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Northwest Conifers

Lodgepole Pine – Pinus contorta Speaker

Lodgepole pine

Lodgepole Pine SW of Bend

Map

USGS Distribution Map

Needles: Bundles of 2, 1-3" long

Cones: 2" long, egg shaped

Bark: Dark gray, scaly

Where: Along the coast and above 3000 ft.
in the mountains

  

Needles: Lodgepole Pine is the only pine native to the Northwest with 2 needles per bundle.

Needles

Cones: The egg-shaped cones are 2 inches long and have sharp prickles on the scales. The cones often remain unopened and on the tree until exposed to fire.

Bark: The bark is dark gray and scaly with small furrows.

Where it grows: Three subspecies of Pinus contorta grow in the Northwest:*

  • Subspecies contorta grows all along the Coast from California to Southeast Alaska. The growth form is often true to its name, becoming contorted as it responds to wind and salt spray.
  • Subspecies murrayana grows in the Cascades of Oregon. It also grows in the mountains of California. Its cones usually open on the tree. The main branches point up at the tips.
  • Subspecies latifolia grows in the Cascades of Washington and northeastern mountains of Oregon and Washington. It also grows throughout much of the Rocky Mountains. 

In the mountains, Lodgepole Pine grows in dry areas in the middle elevations, where it often forms pure stands of dense trees, growing into straight, slender poles. It can grow at the timberline, where it often resembles its contorted coastal form.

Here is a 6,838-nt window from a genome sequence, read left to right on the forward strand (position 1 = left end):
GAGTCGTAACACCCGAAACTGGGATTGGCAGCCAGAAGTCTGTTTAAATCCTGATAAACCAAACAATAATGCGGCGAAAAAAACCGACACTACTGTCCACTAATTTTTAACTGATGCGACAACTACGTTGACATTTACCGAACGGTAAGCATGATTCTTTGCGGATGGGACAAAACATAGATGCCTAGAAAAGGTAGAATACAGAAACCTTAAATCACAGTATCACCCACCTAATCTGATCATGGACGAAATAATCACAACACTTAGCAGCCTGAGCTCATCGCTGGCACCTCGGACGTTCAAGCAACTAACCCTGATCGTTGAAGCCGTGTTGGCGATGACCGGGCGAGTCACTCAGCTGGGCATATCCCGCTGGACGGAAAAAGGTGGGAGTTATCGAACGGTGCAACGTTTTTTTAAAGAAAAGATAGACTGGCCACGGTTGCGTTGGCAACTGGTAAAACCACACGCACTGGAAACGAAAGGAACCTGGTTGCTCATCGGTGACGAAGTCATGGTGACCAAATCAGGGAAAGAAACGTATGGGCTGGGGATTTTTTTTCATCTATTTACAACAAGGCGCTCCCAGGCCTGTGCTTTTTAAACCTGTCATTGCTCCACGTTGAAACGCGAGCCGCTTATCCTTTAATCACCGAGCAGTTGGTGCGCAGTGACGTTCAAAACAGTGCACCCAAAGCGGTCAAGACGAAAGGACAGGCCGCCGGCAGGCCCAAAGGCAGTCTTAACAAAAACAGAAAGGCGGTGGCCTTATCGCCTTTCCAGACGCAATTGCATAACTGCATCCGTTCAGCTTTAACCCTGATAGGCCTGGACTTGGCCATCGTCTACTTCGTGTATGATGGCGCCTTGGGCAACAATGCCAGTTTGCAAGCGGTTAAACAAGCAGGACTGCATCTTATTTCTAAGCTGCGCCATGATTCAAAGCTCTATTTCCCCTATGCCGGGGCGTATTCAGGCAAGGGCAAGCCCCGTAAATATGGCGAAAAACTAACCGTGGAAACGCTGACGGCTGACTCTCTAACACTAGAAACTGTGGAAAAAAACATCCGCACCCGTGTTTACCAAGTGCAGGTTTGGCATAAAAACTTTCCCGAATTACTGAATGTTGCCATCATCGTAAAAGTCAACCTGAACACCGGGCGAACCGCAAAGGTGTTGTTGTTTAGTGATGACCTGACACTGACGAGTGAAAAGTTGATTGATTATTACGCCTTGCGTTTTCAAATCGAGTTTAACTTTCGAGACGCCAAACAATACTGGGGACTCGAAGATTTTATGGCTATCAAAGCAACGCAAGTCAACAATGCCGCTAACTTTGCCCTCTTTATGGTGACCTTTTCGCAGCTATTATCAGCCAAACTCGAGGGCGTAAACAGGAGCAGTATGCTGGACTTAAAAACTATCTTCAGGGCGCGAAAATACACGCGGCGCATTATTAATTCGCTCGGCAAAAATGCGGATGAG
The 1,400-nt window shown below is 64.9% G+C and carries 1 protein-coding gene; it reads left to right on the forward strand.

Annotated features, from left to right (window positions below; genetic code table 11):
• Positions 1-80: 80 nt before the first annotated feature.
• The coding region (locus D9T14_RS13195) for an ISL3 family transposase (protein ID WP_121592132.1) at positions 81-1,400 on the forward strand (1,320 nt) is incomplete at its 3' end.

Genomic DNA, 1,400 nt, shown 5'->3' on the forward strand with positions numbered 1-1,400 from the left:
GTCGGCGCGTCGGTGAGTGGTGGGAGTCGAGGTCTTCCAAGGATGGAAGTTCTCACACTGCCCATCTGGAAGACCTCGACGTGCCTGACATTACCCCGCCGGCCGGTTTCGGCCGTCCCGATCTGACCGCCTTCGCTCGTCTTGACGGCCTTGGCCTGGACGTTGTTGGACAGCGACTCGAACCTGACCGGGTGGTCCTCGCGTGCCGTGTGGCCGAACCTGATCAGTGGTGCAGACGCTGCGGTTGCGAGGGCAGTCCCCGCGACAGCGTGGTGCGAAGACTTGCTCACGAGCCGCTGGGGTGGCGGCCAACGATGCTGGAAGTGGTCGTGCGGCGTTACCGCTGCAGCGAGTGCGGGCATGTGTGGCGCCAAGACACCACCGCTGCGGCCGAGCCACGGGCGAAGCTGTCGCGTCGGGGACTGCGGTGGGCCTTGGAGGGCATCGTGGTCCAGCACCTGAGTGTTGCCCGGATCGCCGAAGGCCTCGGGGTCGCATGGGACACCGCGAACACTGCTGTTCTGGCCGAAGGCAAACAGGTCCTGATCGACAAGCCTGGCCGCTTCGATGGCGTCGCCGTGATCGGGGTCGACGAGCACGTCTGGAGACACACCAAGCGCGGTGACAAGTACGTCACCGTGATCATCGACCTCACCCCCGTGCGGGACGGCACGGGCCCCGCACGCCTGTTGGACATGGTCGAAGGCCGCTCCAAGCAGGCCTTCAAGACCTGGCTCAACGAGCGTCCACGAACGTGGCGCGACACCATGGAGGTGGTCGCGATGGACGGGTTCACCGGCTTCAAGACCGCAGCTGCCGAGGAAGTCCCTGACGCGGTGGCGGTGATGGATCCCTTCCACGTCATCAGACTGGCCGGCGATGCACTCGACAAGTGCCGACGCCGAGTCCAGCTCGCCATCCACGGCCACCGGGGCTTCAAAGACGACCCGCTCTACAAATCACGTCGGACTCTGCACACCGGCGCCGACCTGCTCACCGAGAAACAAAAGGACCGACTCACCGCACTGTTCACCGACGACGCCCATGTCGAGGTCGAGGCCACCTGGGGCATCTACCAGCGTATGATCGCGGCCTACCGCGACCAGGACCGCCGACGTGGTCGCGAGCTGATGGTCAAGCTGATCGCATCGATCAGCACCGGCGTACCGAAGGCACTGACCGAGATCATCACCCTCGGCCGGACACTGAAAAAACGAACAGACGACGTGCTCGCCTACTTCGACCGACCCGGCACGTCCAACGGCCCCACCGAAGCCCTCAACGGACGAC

Uses: American Indians used this pine for tepee poles (lodge poles) wherever the trees were available in the western U.S. Some traveled great distances to find suitable poles in the mountains where they grew. Lodgepole Pine is used today for posts and poles, and to build barns and other post-and-beam structures.

Names: The coastal form is often called "Shore Pine." Along the coast and on windy mountain ridges it is often small and contorted, as described by its scientific name, Pinus contorta. In other areas it can grow to be tall and straight, more in character with its "lodgepole" namesake. Other common names: Tamarack Pine, Beach Pine, Scrub Pine, Sand Pine, and Knotty Pine.

Bark

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*The Gymnosperm Database lists these as subspecies. Silvics of North America lists them as varities. Oregon Flora Project lists varities contorta and latifolia.

photo

Needles and pollen cones

photo

Lodgepole pine

Shore Pine at Oceanside


© 2011 Ken Denniston